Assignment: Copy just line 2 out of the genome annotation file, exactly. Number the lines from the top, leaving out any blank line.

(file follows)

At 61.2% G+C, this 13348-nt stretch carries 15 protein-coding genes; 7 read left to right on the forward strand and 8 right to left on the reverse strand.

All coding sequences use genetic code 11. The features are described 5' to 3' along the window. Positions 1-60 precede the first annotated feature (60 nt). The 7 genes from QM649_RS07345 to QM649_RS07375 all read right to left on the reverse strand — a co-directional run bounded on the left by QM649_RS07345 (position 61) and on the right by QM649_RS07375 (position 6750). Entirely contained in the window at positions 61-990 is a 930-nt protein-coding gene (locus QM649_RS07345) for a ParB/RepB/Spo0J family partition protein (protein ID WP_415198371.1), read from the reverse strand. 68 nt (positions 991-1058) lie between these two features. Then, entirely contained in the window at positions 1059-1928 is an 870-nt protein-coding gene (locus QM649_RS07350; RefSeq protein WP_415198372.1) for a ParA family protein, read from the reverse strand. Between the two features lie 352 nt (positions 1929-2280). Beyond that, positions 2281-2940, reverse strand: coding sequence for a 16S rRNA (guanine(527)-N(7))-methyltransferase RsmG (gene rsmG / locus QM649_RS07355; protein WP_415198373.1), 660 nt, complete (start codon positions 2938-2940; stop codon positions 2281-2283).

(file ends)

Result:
All coding sequences use genetic code 11. The features are described 5' to 3' along the window. Positions 1-60 precede the first annotated feature (60 nt). The 7 genes from QM649_RS07345 to QM649_RS07375 all read right to left on the reverse strand — a co-directional run bounded on the left by QM649_RS07345 (position 61) and on the right by QM649_RS07375 (position 6750). Entirely contained in the window at positions 61-990 is a 930-nt protein-coding gene (locus QM649_RS07345) for a ParB/RepB/Spo0J family partition protein (protein ID WP_415198371.1), read from the reverse strand. 68 nt (positions 991-1058) lie between these two features. Then, entirely contained in the window at positions 1059-1928 is an 870-nt protein-coding gene (locus QM649_RS07350; RefSeq protein WP_415198372.1) for a ParA family protein, read from the reverse strand. Between the two features lie 352 nt (positions 1929-2280). Beyond that, positions 2281-2940, reverse strand: coding sequence for a 16S rRNA (guanine(527)-N(7))-methyltransferase RsmG (gene rsmG / locus QM649_RS07355; protein WP_415198373.1), 660 nt, complete (start codon positions 2938-2940; stop codon positions 2281-2283).